Sunday, November 17, 2019

Turnips

(Source)
I'm guessing that right about now you're shaking your head and wondering, "Just how much did Sarge have to drink last night?"

Uh no, no. It's not like that at all.

Last week I stumbled across a fellow on YouTube who was very funny. A comedian I thought that I had never seen nor heard before, a very funny guy who, unfortunately died at the age of 50, some five years ago. (Actually he made a brief appearance in the last episode of Seinfeld. He's the reason Jerry, Kramer, George, and Elaine go to jail.)

At any rate, I watched a few clips of the guy on YouTube, he's hysterical. I laughed so hard I think I hurt myself. That's when I looked him up, dead at 50 in 2014. I was kind of crushed by that. But he did leave behind a lot of good laughs.

But still, I wish he was still here.



As to turnips themselves? I think I had some once at Thanksgiving, I don't have a bad memory of eating turnips, quite unlike the dread memories I have of eating liver. I recall a vegetable with a rather odd texture which had somehow been drenched in butter. One way of masking the flavor perhaps?

Anyhoo, John Pinette, a very funny guy. Wish he was still here but time marches on. While I believe that everything happens for a reason, I don't have to like that reason.

A very pleasant Sunday to you all.




34 comments:

  1. I turnip my nose at them - much the way that I do to liver (I don't like to eat 'guts'). However, I have eaten them in the past, mainly in the UK and in Scotland where they seem to be a 'side' to many meals. Flushing them out with butter does help, but flushing them down the camode before eating may be an even better option. And when a comedian gets onto the topic as you shared, turnips get more interesting.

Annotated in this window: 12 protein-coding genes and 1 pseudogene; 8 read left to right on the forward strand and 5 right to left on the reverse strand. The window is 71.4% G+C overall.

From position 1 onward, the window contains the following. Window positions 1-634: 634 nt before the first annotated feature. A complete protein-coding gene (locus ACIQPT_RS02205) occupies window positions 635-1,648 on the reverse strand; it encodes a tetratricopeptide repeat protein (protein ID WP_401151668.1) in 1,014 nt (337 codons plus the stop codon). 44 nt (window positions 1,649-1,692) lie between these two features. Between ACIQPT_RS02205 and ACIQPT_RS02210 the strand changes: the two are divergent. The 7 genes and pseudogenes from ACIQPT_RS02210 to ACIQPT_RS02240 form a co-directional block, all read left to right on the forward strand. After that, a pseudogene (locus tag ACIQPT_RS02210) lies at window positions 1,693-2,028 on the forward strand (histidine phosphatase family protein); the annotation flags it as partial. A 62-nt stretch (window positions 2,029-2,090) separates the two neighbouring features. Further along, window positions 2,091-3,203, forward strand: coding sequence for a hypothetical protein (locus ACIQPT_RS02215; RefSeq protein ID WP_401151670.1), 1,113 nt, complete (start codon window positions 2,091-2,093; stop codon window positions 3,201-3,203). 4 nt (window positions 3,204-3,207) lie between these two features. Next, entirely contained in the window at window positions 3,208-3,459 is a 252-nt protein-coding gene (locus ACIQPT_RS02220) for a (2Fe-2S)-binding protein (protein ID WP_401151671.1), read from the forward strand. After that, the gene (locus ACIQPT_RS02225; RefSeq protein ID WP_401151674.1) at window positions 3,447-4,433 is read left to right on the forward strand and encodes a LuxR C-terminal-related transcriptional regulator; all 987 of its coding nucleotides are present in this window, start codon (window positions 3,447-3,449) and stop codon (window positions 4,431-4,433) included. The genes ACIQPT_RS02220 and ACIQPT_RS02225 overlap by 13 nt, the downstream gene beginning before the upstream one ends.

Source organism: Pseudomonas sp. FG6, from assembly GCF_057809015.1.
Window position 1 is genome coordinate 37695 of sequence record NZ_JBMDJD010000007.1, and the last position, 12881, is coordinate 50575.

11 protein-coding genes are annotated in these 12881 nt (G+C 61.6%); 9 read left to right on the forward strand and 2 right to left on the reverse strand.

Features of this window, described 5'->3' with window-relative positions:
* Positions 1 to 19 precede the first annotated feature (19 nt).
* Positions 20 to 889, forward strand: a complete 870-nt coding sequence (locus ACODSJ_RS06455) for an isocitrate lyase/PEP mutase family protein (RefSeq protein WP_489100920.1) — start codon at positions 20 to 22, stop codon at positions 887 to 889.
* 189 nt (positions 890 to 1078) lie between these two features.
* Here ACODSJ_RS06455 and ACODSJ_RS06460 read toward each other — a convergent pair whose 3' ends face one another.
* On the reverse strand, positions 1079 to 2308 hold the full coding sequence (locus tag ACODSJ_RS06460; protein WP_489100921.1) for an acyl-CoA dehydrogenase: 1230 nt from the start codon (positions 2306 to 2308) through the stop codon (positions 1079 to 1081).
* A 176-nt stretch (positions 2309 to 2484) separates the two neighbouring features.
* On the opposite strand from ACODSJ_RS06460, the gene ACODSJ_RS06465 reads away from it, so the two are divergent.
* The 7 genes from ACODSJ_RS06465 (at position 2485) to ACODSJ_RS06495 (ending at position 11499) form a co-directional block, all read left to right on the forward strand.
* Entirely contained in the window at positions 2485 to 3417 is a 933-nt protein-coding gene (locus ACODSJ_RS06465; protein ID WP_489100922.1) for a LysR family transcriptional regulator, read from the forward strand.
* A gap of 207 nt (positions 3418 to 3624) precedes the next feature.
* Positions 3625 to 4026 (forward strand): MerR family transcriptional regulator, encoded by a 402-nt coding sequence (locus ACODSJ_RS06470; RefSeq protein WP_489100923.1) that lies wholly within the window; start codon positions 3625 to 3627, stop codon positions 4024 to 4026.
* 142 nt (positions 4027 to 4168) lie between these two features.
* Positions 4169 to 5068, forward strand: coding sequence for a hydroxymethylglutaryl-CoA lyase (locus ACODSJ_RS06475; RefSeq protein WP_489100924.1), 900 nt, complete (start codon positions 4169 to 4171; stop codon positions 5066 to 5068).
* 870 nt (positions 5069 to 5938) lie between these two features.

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    1. Nice turnip phrase there LL.

      There are foods in this world that won't go anywhere near my mouth. I've learned!

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  2. I cannot remember ever eating a turnip in any form.
    Adding butter would make them easier to slide off your plate and into the trash.

    I cannot imagine what Navy cooks would have done with canned turnips.

    I am still smiling from Mr. Pinette's description of gas warfare in a tightly closed car.

    Good post. Thanks for starting the day with a laugh.

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    1. He's awfully funny.

      Navy cooks and turnips? Gotta be a story about that somewhere out there.

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    2. Contrary to myth, Navy cooks are very good and I may have eaten turnips without every realizing what they were.

      My long time joke about serving Navy style is when you turn the serving utensil upside down and deliver the food onto the plate (or mess tray) with sufficient speed to make a splat noise.
      I recall that the Navy used either a bakelite mess tray or a stainless steel mess tray.
      I remember being in rough weather on my first can and using a piece of bread moistened with a splash of milk to glue the tray to the mess table.

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    3. I've had some pretty good food aboard a U.S. Navy ship!